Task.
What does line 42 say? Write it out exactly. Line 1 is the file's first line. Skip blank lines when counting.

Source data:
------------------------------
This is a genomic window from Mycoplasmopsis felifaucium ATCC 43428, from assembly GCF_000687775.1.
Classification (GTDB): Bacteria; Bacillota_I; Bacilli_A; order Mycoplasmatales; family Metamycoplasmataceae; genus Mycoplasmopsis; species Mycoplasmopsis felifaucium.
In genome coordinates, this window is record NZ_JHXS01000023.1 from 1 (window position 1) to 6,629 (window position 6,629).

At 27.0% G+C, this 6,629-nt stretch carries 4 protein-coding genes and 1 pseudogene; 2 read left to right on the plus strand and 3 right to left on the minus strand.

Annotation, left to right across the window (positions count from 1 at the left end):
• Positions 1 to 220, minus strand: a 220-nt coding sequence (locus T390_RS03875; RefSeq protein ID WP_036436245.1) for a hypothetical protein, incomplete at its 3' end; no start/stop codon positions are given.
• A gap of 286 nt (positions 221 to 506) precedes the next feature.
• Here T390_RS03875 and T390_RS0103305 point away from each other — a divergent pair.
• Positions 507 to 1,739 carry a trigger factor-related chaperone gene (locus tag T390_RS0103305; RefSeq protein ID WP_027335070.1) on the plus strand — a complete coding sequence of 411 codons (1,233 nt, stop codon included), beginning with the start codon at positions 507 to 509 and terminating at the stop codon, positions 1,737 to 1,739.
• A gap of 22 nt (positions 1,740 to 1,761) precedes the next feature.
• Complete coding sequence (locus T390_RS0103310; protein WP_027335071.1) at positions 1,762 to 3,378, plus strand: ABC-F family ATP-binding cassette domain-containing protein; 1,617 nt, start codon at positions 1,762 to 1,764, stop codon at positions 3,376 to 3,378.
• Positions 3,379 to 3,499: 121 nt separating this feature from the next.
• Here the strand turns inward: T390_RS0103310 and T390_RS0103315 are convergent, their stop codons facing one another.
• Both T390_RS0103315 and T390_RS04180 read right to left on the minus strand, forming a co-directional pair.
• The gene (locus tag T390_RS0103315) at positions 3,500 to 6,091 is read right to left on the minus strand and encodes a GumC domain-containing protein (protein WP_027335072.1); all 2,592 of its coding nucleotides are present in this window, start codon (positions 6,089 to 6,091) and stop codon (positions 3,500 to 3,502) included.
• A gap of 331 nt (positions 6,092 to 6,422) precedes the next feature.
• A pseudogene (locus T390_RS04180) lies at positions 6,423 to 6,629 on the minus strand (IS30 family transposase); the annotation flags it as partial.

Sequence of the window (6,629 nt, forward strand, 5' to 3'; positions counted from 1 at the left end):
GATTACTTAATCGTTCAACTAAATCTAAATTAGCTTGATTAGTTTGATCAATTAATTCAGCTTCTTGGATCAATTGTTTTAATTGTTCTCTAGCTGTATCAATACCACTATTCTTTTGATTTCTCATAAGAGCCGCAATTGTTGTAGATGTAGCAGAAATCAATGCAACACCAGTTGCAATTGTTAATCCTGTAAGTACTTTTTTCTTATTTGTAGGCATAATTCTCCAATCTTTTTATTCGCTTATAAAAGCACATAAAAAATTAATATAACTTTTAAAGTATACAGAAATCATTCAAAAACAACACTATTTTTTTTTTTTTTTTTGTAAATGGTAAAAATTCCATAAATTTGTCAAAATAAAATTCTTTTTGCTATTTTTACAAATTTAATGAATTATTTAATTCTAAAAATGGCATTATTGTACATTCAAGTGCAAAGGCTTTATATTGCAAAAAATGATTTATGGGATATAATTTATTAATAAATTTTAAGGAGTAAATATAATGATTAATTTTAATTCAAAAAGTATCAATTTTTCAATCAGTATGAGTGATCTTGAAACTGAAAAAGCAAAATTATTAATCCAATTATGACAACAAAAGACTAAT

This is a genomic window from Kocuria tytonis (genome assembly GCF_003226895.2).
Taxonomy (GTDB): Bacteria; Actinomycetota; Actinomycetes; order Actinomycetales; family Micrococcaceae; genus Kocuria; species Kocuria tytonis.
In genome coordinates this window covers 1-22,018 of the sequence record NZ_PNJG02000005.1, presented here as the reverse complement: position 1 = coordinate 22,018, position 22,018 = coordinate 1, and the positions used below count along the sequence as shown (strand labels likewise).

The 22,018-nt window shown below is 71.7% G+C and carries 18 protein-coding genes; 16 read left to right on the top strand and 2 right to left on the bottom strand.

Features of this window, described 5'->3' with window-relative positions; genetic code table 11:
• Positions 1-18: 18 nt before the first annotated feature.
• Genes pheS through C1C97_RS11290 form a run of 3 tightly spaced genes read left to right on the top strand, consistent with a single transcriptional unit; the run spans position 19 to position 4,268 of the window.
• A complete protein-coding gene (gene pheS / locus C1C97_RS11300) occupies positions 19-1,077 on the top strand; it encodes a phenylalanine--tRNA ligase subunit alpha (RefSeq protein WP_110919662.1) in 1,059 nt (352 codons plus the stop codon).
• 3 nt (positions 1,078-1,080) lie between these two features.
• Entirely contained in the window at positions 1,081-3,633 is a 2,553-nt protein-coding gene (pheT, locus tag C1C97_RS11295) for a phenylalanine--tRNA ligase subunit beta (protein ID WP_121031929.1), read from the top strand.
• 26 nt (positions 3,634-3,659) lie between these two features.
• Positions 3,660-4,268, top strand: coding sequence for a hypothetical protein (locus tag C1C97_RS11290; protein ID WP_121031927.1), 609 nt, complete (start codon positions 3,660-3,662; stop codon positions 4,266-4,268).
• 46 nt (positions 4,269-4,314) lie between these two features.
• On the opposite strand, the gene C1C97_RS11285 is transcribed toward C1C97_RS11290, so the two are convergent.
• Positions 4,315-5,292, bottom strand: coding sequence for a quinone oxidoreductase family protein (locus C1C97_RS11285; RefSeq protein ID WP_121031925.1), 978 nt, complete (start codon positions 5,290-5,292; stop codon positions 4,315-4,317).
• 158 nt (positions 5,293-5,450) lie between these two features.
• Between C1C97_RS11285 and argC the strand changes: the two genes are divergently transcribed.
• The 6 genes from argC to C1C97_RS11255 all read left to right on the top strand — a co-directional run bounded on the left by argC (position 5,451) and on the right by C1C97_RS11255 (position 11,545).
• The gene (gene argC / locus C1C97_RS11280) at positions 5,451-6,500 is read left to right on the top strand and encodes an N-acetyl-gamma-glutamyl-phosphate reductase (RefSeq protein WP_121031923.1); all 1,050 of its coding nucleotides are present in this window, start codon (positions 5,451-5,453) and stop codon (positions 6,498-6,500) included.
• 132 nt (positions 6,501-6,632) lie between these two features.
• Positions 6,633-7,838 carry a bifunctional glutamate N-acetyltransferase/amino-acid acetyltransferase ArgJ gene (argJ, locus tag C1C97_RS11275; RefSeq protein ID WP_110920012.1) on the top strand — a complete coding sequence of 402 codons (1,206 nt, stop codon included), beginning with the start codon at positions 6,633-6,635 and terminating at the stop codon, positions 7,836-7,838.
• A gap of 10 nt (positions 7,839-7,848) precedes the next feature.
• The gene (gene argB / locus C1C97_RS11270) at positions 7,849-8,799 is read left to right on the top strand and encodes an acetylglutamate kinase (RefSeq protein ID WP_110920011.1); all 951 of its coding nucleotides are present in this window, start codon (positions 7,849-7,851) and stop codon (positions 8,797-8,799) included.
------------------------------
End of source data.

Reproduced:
• The gene (gene argB / locus C1C97_RS11270) at positions 7,849-8,799 is read left to right on the top strand and encodes an acetylglutamate kinase (RefSeq protein ID WP_110920011.1); all 951 of its coding nucleotides are present in this window, start codon (positions 7,849-7,851) and stop codon (positions 8,797-8,799) included.